Investment

The US says the IMF has stopped Kenya’s economic collapse

economy

The US says the IMF has stopped Kenya’s economic collapse


US Treasury Secretary Janet Yellen. PHOTO | AFP

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Summary

  • Ms Yelllen made the comments last Friday as she pushed Congress to approve a Sh503 billion for international plans under institutions such as the IMF.
  • The U.S. has noticed public outcry in Kenya over a series of loans the country has received from the IMF, which triggered street protests in response to what they call a growing appetite for government debt.
  • The US is the largest shareholder in the IMF and has significant influence on the decisions of the Bretton Woods institution.

The US government has revealed that emergency loans from the International Monetary Fund (IMF) have contributed Kenya’s economy from imminent collapse amid protests from Kenyans over rising public debt .

U.S. Treasury Secretary Janet Yellen has asked the U.S. Congress to continue providing support to the IMF, citing its involvement in Kenya amid the Covid-19 economic difficulties, which have led to layoffs, cuts on salary and business closure.

Ms Yelllen made the comments last Friday as she pushed Congress to approve a Sh503 billion for international plans under institutions such as the IMF.

The U.S. has noticed public outcry in Kenya over a series of loans the country has received from the IMF, which triggered street protests in response to what they call a growing appetite for government debt.

“IMF lending to Kenya has helped prevent a financial crisis and put its economy back on track towards financial sustainability,” the U.S. Treasury boss said.

“The pandemic has hit Kenya’s economy hard, exacerbating previous financial weaknesses and debt risks. These efforts have helped the Kenyan economy rise from the Covid-19 shock and make a economic recovery, with growth expected at nearly six percent in both 2021 and 2022.

The US is the largest shareholder in the IMF and has significant influence on the decisions of the Bretton Woods institution.

Kenya’s economy was down 0.3 per cent in 2020, hit by the Covid-19 economic collapse, compared to 5.0 per cent growth in 2019.

The pandemic has hit Kenya’s revenues and limited access to commercial loan markets, forcing the country to turn to the World Bank and IMF for direct budget funding.

The IMF provided Kenya with Sh173 billion between March 2020, when the first Covid-19 case was reported in the country, and December last year.

“The IMF has lent Kenya $ 740 million in rapid emergency funding, which has delivered much -needed liquidity support … In April 2021 the IMF also approved a $ 2 billion, three -year IMF program — funded primarily by by PRGT [poverty reduction and growth trust] – to help Kenya’s economy continue to recover from the scars of the pandemic, ”the U.S. Treasury said.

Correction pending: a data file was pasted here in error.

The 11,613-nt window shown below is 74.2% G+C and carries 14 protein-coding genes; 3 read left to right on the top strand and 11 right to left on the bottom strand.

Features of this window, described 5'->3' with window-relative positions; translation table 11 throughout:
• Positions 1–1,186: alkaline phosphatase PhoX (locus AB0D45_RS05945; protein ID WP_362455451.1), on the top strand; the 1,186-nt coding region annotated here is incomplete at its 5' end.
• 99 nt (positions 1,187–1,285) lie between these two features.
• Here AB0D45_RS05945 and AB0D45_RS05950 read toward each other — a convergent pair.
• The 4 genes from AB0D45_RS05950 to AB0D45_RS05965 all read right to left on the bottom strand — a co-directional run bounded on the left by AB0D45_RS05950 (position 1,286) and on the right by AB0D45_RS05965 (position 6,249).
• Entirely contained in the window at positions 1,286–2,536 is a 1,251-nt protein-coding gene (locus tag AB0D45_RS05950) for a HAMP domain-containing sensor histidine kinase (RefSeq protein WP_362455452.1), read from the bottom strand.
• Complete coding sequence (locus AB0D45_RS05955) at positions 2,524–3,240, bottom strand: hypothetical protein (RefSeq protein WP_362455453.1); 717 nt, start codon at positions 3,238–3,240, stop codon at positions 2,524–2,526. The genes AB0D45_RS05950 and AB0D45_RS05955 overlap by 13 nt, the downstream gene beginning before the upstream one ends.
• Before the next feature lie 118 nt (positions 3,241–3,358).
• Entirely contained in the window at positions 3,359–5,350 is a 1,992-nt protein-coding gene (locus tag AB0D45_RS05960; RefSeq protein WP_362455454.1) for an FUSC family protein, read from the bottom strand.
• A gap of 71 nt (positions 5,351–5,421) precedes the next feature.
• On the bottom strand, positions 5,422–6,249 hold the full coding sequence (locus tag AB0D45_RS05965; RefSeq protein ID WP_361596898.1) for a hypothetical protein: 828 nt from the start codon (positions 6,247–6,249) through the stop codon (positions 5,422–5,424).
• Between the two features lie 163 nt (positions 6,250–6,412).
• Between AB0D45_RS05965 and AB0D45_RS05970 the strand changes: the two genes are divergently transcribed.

Kenya avoided direct budget funding from institutions such as the IMF and World Bank during the administration of former President Mwai Kibaki, with most of the money coming in the form of project support.

But the worsening situation of the country’s cash flow at the peak of the pandemic, marked by falling revenues and worsening debt service obligations, forced the country to return to these loans, with conditions attached. theirs.

President Uhuru Kenyatta, who took the lead in 2013, oversaw the rise in public borrowing.

Total debt is at 70 percent of gross domestic product (GDP), up from about 45 percent when he took over-a surge that some politicians and economists say will appease future generations with excessive debt.

The government defended the increased borrowing, saying the country should invest in infrastructure, including roads and railways.

Kenya has agreed with the IMF to stick to concessional finance to reduce debt vulnerabilities which has seen the country turn away from syndicated loans and focus only on multilateral loans and Eurobonds.

Kenya is trying to balance its debt portfolio after a surge in commercial debts that piled up and became expensive to repay, taking in more than 63 per cent of tax revenue.

Concessional and semi-concessional borrowing, including from the IMF and other multilaterals, is part of the Treasury’s plan to limit reliance on external commercial loans in the coming years to reduce the vulnerabilities associated with in debt.

Cheaper loans to the World Bank and IMF have reduced the average value of loans in Kenyans from 9.1 per cent to 6.9 per cent, according to the Parliament Budget Office.

Multilateral loans are relatively cheaper, long -term and have an extended period when Kenya will not have to pay as they clean up bad expensive loans.

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